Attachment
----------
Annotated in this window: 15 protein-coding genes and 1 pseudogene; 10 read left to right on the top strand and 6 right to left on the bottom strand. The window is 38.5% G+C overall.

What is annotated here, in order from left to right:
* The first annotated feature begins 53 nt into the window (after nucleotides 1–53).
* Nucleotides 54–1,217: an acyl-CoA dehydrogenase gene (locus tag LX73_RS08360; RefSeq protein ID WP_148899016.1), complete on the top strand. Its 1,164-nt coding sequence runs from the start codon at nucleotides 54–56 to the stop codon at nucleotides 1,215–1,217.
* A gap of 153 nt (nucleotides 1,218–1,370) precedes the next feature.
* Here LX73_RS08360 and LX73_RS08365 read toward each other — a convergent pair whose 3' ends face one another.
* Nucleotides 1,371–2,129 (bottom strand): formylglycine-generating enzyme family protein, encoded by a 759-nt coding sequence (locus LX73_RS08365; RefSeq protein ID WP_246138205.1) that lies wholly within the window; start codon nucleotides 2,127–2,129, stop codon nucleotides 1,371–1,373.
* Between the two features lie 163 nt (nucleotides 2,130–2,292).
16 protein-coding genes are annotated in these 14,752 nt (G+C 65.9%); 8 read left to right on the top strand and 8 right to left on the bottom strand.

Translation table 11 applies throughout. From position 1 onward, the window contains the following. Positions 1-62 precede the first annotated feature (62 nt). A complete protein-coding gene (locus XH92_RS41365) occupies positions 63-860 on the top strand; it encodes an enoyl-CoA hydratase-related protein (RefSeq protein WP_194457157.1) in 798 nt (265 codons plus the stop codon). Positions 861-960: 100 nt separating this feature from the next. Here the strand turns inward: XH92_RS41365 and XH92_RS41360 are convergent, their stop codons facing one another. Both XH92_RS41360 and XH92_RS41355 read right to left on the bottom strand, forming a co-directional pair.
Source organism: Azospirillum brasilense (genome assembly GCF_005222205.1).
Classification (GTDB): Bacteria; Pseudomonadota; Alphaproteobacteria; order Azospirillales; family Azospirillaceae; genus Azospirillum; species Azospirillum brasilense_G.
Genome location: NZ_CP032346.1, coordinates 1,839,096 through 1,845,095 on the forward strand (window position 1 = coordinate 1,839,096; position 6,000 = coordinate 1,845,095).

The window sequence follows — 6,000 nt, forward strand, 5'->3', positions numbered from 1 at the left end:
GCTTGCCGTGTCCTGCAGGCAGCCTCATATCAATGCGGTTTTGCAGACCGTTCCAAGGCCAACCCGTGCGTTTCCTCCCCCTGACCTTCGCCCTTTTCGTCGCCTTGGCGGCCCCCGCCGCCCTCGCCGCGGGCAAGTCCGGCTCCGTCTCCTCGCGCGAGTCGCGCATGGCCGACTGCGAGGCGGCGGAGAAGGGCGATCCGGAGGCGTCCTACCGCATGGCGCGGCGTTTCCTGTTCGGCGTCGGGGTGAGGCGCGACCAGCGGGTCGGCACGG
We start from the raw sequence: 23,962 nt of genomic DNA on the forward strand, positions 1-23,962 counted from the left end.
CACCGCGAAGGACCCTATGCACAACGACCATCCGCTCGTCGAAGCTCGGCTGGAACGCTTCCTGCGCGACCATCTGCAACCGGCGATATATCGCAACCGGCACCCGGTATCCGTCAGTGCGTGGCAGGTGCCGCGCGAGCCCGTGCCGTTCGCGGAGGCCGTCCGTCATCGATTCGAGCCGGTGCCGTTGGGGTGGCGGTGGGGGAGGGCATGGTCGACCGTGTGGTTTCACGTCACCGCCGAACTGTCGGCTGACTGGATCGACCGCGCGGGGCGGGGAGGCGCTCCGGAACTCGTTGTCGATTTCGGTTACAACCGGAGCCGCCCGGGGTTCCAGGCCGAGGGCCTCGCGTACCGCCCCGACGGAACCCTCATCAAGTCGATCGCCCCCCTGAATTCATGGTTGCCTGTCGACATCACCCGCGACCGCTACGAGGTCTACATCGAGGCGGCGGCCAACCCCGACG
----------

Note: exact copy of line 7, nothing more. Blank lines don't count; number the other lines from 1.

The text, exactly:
* Nucleotides 1,371–2,129 (bottom strand): formylglycine-generating enzyme family protein, encoded by a 759-nt coding sequence (locus LX73_RS08365; RefSeq protein ID WP_246138205.1) that lies wholly within the window; start codon nucleotides 2,127–2,129, stop codon nucleotides 1,371–1,373.